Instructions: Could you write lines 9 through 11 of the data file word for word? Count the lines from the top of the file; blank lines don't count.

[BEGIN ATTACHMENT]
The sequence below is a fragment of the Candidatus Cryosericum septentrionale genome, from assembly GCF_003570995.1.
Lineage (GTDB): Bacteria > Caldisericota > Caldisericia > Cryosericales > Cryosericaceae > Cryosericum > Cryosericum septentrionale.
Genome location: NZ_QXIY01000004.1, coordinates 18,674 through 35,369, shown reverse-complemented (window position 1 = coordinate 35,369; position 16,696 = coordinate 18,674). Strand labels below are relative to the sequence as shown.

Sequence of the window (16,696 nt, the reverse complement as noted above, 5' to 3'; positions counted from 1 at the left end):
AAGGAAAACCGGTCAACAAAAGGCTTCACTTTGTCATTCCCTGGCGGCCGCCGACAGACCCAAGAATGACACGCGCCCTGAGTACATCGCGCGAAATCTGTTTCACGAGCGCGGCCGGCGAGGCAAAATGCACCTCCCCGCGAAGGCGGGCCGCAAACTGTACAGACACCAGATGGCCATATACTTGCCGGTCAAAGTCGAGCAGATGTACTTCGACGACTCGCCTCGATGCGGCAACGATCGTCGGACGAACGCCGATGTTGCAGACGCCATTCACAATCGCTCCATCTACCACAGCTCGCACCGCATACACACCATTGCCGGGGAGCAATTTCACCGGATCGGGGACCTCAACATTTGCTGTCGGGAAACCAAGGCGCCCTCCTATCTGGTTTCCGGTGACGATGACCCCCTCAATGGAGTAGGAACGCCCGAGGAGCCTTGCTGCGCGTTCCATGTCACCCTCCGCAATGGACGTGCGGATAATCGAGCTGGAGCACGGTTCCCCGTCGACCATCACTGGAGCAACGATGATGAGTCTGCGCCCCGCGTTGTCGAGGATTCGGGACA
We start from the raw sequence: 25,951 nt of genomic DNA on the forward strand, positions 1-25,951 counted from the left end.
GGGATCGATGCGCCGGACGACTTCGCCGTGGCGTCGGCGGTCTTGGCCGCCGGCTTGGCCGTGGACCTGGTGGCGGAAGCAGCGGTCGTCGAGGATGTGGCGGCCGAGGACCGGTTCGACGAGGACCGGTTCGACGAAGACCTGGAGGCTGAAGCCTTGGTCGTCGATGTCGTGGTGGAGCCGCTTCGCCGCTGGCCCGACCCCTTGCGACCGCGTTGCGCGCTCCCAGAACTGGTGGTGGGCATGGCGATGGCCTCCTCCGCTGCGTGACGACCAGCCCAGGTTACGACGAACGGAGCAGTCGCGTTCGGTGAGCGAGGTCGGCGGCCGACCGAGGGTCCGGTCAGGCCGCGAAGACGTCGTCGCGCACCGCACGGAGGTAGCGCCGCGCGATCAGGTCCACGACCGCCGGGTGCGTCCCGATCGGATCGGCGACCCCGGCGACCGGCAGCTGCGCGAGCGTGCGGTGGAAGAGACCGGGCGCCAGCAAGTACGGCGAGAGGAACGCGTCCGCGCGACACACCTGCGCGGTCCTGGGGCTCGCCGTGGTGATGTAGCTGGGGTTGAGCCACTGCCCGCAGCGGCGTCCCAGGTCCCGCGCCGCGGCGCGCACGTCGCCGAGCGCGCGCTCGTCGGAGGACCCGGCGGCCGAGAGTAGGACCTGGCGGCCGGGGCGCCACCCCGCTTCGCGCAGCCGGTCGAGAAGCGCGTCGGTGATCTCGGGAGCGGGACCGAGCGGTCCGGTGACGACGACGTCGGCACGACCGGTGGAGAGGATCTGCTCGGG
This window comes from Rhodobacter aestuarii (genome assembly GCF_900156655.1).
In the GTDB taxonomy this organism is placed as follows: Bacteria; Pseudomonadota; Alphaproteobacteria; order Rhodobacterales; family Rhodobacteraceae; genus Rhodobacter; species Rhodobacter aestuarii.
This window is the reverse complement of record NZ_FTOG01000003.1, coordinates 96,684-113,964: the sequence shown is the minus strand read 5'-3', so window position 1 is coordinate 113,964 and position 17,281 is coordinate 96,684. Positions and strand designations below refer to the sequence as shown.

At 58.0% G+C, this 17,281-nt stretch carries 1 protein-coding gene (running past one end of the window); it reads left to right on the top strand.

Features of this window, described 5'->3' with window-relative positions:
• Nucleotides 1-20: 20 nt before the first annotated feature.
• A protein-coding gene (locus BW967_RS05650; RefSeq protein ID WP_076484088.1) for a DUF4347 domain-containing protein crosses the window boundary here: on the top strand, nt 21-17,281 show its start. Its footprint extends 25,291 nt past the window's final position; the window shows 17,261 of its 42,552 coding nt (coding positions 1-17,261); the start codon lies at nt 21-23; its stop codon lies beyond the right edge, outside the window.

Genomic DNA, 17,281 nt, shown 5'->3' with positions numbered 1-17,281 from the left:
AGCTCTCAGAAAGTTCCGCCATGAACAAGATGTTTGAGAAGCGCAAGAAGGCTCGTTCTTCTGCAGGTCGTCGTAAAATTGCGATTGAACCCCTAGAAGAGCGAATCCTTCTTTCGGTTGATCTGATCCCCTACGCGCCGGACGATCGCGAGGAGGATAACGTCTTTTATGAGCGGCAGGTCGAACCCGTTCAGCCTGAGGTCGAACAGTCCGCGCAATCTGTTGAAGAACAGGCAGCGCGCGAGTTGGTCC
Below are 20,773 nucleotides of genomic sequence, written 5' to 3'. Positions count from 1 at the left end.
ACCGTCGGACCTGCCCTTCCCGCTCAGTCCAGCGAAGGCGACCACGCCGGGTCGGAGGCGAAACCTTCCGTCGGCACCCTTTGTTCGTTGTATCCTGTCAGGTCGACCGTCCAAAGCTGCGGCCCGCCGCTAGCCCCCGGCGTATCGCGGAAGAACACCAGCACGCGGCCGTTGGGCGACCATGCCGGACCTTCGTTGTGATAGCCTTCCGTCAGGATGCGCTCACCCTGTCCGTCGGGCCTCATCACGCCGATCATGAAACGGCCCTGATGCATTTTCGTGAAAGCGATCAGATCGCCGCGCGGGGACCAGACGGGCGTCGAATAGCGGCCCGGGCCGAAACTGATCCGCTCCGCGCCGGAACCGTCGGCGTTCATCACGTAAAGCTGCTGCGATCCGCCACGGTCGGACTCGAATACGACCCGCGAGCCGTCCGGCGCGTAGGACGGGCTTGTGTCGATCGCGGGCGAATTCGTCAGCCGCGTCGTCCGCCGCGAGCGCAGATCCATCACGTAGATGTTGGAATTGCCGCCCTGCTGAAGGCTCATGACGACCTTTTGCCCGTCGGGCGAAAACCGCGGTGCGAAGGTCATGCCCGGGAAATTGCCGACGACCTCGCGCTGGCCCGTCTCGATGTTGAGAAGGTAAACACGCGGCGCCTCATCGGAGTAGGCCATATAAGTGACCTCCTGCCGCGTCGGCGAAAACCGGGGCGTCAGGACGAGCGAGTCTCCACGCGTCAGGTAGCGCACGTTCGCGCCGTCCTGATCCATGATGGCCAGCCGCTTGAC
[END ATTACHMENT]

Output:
In the GTDB taxonomy this organism is placed as follows: Bacteria; Pseudomonadota; Alphaproteobacteria; order Rhodobacterales; family Rhodobacteraceae; genus Rhodobacter; species Rhodobacter aestuarii.
This window is the reverse complement of record NZ_FTOG01000003.1, coordinates 96,684-113,964: the sequence shown is the minus strand read 5'-3', so window position 1 is coordinate 113,964 and position 17,281 is coordinate 96,684. Positions and strand designations below refer to the sequence as shown.

At 58.0% G+C, this 17,281-nt stretch carries 1 protein-coding gene (running past one end of the window); it reads left to right on the top strand.